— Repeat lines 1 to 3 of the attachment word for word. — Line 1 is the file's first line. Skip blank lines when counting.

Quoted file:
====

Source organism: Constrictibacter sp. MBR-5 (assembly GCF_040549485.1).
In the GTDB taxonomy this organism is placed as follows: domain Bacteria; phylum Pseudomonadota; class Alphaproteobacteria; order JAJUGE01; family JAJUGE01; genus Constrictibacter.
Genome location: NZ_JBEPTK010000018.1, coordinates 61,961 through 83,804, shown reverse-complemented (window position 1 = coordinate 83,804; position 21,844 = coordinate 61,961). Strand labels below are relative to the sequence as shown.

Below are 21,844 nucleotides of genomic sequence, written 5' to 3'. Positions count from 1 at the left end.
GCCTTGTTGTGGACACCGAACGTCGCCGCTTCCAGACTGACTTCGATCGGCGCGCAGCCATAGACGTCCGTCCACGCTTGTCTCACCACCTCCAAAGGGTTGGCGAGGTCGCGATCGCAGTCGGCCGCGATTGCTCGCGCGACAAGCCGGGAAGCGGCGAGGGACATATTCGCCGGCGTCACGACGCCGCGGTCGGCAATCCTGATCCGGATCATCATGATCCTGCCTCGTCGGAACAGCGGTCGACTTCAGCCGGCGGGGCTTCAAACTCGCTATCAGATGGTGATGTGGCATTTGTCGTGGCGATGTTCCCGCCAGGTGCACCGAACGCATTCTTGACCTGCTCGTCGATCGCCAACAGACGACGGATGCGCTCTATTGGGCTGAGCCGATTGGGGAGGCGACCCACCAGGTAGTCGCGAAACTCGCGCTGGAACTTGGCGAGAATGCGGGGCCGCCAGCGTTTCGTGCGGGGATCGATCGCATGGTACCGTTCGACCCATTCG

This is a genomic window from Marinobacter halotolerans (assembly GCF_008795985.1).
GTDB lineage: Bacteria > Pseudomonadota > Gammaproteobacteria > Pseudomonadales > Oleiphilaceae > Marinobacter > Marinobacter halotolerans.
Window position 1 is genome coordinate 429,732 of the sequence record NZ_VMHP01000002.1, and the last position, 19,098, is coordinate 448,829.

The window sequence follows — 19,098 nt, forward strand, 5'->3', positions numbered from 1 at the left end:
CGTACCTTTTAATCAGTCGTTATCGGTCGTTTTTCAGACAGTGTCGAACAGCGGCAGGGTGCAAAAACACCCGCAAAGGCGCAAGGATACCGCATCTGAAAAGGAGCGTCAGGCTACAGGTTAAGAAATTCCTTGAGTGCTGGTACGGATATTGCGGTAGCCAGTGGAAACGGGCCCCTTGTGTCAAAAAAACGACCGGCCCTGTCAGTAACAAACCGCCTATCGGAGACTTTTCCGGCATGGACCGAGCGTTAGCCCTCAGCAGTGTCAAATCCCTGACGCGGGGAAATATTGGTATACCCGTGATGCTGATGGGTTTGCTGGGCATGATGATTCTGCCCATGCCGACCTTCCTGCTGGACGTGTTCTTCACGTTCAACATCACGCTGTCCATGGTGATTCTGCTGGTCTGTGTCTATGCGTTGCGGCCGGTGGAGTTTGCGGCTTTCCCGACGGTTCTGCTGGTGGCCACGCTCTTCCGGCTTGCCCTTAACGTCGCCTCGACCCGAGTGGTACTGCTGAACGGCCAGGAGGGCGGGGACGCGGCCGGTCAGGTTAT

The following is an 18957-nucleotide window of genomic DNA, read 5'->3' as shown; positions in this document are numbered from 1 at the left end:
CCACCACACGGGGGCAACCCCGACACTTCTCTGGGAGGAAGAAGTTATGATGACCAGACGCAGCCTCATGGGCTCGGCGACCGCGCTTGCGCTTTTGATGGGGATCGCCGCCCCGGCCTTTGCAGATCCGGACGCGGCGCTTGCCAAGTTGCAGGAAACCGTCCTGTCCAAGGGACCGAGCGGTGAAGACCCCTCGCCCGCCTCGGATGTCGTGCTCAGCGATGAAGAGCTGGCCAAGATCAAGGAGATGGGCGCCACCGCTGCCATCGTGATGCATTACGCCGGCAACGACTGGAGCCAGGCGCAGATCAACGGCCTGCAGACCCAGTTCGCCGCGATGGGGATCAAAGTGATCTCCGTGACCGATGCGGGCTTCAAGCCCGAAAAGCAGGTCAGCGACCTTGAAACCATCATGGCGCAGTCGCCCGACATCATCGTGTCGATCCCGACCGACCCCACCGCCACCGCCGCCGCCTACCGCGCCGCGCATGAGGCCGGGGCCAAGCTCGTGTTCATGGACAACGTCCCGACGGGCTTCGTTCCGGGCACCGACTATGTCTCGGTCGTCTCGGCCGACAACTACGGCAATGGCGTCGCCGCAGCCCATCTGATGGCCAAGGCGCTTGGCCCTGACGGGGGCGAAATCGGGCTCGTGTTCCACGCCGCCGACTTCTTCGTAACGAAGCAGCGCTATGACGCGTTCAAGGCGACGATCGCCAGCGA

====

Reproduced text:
Source organism: Constrictibacter sp. MBR-5 (assembly GCF_040549485.1).
In the GTDB taxonomy this organism is placed as follows: domain Bacteria; phylum Pseudomonadota; class Alphaproteobacteria; order JAJUGE01; family JAJUGE01; genus Constrictibacter.
Genome location: NZ_JBEPTK010000018.1, coordinates 61,961 through 83,804, shown reverse-complemented (window position 1 = coordinate 83,804; position 21,844 = coordinate 61,961). Strand labels below are relative to the sequence as shown.